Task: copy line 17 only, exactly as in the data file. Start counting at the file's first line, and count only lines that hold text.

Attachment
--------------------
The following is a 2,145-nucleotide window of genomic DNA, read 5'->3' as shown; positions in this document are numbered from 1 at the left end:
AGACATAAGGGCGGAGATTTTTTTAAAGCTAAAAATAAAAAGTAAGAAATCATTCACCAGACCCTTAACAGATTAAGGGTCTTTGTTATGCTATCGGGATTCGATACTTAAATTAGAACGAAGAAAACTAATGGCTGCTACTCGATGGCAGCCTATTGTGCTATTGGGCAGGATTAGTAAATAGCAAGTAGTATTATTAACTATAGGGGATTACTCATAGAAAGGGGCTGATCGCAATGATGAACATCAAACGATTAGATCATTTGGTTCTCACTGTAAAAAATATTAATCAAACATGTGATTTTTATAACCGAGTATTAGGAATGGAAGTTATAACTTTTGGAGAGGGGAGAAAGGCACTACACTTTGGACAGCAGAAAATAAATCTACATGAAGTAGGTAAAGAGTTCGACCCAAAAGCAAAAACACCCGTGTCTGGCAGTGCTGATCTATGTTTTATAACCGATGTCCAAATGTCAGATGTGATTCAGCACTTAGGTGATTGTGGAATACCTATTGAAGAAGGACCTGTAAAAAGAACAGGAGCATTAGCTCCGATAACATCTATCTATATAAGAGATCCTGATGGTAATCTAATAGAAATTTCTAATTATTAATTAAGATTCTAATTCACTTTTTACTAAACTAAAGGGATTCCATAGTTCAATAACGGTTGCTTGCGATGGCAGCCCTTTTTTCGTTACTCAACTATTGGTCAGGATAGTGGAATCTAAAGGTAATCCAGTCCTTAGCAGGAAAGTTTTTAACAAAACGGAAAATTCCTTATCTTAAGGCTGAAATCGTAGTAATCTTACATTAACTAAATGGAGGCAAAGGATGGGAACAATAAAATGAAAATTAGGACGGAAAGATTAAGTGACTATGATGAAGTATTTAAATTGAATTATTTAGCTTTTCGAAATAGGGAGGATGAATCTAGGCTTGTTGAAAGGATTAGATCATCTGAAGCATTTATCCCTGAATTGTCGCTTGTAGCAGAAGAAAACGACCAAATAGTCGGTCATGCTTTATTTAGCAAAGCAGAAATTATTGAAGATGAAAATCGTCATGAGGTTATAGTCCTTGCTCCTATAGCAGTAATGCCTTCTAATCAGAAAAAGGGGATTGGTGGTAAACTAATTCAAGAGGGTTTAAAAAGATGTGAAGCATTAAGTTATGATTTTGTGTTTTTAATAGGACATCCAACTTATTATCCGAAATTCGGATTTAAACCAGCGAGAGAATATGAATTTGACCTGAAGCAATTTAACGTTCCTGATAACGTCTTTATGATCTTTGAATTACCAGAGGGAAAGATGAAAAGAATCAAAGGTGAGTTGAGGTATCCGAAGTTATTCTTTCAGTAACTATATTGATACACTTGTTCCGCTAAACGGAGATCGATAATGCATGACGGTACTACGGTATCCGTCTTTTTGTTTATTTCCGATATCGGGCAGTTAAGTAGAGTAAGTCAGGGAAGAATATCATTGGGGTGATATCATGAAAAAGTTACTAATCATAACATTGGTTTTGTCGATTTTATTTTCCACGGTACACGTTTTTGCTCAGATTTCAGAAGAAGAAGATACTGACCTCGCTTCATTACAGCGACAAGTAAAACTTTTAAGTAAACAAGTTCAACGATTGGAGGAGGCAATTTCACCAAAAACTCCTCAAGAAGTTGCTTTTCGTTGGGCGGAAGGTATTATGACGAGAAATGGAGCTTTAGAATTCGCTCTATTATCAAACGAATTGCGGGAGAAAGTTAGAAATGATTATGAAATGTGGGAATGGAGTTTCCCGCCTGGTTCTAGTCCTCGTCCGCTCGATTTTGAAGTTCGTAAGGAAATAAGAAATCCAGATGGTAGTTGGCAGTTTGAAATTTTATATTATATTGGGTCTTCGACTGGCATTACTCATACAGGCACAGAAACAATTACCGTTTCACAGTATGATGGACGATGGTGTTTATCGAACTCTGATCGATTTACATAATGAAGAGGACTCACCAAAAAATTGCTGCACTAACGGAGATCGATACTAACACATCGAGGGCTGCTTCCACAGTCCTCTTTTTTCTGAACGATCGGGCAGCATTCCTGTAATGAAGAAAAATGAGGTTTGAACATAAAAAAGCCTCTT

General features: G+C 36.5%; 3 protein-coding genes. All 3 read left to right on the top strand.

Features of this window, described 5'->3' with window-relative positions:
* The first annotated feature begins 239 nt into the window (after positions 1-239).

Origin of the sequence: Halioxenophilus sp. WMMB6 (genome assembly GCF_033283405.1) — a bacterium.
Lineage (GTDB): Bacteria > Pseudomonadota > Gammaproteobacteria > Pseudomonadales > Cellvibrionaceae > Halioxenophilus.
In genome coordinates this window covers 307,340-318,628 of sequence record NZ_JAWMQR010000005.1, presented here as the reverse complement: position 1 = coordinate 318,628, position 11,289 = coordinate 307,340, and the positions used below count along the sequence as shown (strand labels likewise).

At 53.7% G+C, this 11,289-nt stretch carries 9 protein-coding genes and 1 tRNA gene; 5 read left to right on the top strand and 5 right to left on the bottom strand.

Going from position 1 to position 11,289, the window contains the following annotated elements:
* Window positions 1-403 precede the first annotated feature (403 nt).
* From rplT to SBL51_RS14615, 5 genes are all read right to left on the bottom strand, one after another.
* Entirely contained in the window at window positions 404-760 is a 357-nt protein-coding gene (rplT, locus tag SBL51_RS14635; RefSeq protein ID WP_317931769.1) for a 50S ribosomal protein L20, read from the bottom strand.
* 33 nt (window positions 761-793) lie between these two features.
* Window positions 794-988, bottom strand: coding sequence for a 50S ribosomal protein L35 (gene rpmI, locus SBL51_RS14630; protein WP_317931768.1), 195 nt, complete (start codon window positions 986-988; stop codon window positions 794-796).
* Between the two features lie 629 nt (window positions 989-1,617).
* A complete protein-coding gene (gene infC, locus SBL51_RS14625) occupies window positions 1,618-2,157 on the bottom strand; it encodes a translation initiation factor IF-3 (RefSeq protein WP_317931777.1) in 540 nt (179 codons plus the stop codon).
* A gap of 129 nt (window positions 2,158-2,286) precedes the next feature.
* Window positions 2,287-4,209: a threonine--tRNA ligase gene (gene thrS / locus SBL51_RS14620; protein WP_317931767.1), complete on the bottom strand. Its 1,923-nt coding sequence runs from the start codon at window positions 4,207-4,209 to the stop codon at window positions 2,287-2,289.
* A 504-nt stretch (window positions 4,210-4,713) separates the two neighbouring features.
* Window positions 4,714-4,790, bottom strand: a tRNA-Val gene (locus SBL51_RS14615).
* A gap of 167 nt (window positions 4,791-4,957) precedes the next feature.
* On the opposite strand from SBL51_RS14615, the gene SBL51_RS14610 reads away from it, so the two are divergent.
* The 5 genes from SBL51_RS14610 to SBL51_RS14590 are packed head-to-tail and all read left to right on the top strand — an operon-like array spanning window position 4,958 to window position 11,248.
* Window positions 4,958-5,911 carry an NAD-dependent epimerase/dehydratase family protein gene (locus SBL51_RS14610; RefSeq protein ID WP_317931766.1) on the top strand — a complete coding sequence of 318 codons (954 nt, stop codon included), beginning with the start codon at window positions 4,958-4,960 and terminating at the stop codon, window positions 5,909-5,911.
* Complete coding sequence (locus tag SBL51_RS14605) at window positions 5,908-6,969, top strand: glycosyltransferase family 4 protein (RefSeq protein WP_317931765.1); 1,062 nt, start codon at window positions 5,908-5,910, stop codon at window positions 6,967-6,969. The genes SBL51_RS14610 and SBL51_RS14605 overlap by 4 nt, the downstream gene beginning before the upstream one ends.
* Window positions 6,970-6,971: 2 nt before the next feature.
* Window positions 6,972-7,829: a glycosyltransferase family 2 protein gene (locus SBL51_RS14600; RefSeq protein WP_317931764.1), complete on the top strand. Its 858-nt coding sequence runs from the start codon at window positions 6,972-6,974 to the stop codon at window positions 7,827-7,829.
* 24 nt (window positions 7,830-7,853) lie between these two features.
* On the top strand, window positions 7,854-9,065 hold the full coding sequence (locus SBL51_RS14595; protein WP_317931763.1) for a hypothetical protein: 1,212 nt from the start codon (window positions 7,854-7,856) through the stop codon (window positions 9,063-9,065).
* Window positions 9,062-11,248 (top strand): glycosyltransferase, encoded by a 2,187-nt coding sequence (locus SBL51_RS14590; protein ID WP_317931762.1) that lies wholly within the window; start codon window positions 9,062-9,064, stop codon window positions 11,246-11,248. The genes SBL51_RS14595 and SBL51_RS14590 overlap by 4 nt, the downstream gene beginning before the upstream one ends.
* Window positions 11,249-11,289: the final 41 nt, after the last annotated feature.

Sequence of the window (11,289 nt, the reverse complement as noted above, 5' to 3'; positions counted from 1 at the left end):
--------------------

* A complete protein-coding gene (gene infC, locus SBL51_RS14625) occupies window positions 1,618-2,157 on the bottom strand; it encodes a translation initiation factor IF-3 (RefSeq protein WP_317931777.1) in 540 nt (179 codons plus the stop codon).